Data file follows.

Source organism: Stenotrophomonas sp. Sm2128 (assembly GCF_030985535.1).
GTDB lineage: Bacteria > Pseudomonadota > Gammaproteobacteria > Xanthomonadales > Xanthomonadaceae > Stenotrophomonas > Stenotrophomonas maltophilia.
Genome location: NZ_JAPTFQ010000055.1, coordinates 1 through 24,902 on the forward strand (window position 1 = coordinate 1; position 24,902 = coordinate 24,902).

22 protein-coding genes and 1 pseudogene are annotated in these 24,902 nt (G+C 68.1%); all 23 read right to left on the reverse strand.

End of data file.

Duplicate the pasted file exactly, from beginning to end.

Source organism: Stenotrophomonas sp. Sm2128 (assembly GCF_030985535.1).
GTDB lineage: Bacteria > Pseudomonadota > Gammaproteobacteria > Xanthomonadales > Xanthomonadaceae > Stenotrophomonas > Stenotrophomonas maltophilia.
Genome location: NZ_JAPTFQ010000055.1, coordinates 1 through 24,902 on the forward strand (window position 1 = coordinate 1; position 24,902 = coordinate 24,902).

22 protein-coding genes and 1 pseudogene are annotated in these 24,902 nt (G+C 68.1%); all 23 read right to left on the reverse strand.